Domestic Violence and What You Can Do

Purple flower on black background, four ways you can take action against domestic violenceSafe and healthy families are the key to ensuring safe and vibrant communities. We each have the power to change our culture of violence to one of kindness and compassion through words and our actions. Here are ways you can help build a world free from violence where everyone has the opportunity to thrive. Continue reading “Domestic Violence and What You Can Do”

Domestic Violence and Child Custody

Two boys sitting and hugging on a playground
Courts as a tool for abuse

Often people believe that when a parent leaves an abusive relationship they will gain primary custody of the children; however, many family courts don’t consider a history of domestic violence as grounds for denying the abuser partial or full custody. Survivors often face an uphill battle for custody. And abusers are more likely than non-abusers to challenge custody ruling. 70% of the time abusers succeed in getting partial or full custody. Continue reading “Domestic Violence and Child Custody”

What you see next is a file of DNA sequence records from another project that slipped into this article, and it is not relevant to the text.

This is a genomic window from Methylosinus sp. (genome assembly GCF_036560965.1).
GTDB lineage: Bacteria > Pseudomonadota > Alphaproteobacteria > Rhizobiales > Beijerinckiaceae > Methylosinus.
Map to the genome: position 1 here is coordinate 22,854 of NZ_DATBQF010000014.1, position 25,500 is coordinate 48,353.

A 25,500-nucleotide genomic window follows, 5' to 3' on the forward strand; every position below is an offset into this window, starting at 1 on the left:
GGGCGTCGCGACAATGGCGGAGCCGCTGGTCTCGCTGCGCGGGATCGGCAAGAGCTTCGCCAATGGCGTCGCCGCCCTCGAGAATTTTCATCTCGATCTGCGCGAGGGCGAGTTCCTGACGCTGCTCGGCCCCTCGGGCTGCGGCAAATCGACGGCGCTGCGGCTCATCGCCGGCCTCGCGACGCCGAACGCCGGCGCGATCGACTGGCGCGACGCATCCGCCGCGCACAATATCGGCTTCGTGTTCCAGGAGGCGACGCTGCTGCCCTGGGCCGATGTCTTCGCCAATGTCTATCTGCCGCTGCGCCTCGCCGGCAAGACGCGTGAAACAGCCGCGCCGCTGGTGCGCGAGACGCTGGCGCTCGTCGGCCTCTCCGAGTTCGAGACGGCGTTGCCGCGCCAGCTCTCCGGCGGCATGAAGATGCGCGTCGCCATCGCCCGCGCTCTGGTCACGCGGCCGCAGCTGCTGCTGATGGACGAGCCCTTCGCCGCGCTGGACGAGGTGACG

Domestic Violence and Reproductive Coercion

Empty package of birth control pills

 

What is Reproductive Coercion?

One in four survivors has experienced reproductive coercion, yet few people are familiar with the term. Reproductive coercion is any behavior aimed at controlling a person’s reproductive choices. It can take many different forms, including throwing away birth control or poking holes in condoms, lying about a vasectomy, or forcing a partner to get pregnant or have an abortion. One of the most deceptive forms of reproductive coercion is “stealthing” or removing a condom during sex without a partner’s consent. Continue reading “Domestic Violence and Reproductive Coercion”

Domestic Violence and Guns

The presence of a gun in a domestic violence situation increases the risk of homicide by 500%.
Guns and Homicide

A woman’s risk of homicide increases significantly when her abuser has access to a gun. Each month, an average of 52 American women are fatally shot by their current or former partners, and even more are injured. Women of color, especially Black, Native, and Hispanic women, are at even greater risk of being fatally shot, in large part because they have a harder time accessing services and support that can keep them safe. Continue reading “Domestic Violence and Guns”